Editor, The Beacon:
Paul Stevenson’s letter defending his right to spread a pandemic virus reminded me of other freedoms lost in my lifetime.
Nicotine addicts are no longer free to exhale carcinogenic smoke in public places. While these junkies were not imprisoned like hippie potheads, some were forced to seek their withdrawal fix in outdoor heat/cold or rain.
Not everyone exposed to secondhand smoke dies.
Estimates are 41,000 a year, which is only a little more than those dying from automobile collisions, and we haven’t banned automobiles.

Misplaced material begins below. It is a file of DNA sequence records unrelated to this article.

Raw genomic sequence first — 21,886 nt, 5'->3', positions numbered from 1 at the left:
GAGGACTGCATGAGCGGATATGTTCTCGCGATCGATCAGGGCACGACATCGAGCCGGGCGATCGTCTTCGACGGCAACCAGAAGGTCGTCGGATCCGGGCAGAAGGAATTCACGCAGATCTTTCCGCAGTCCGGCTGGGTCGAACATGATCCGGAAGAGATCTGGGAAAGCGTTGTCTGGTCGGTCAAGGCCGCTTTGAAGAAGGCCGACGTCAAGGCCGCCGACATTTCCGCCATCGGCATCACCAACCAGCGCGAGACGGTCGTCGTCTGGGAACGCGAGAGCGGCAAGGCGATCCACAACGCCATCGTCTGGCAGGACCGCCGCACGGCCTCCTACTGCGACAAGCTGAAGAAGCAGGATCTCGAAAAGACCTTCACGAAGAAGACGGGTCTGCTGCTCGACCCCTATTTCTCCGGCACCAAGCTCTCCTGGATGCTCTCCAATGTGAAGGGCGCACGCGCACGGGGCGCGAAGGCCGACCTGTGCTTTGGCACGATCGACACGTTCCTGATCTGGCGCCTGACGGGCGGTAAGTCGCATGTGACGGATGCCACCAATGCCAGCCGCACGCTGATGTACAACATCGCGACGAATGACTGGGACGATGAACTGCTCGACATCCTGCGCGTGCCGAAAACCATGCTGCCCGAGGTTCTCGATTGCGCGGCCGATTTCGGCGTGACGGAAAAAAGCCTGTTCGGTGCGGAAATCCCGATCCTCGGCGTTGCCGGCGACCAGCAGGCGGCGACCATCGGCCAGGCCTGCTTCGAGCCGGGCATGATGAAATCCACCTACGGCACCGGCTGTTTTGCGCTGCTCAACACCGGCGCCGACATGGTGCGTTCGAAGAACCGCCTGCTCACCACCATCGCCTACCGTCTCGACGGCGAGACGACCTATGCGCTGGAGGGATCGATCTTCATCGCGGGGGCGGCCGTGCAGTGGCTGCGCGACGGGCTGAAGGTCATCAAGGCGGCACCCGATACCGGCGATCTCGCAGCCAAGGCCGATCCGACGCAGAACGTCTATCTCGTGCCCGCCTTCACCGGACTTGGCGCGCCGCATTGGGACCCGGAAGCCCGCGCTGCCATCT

Speaking of automobiles, I purchased a new one six years ago. Unable to buy one without a collapsible steering column, seat belts or air bags increased its cost.
Worse, toddlers lose freedom of movement because parents must hogtie them into child-restraint seats.
Most autos are not involved in deadly crashes, but if they are the data is clear. Old people are more likely to die than younger ones. If they don’t die, younger people heal more quickly from bruises, broken bones and cracked skulls.
What freedoms might we lose next? The right to marry the one we love? To control our own bodies? To have our votes counted?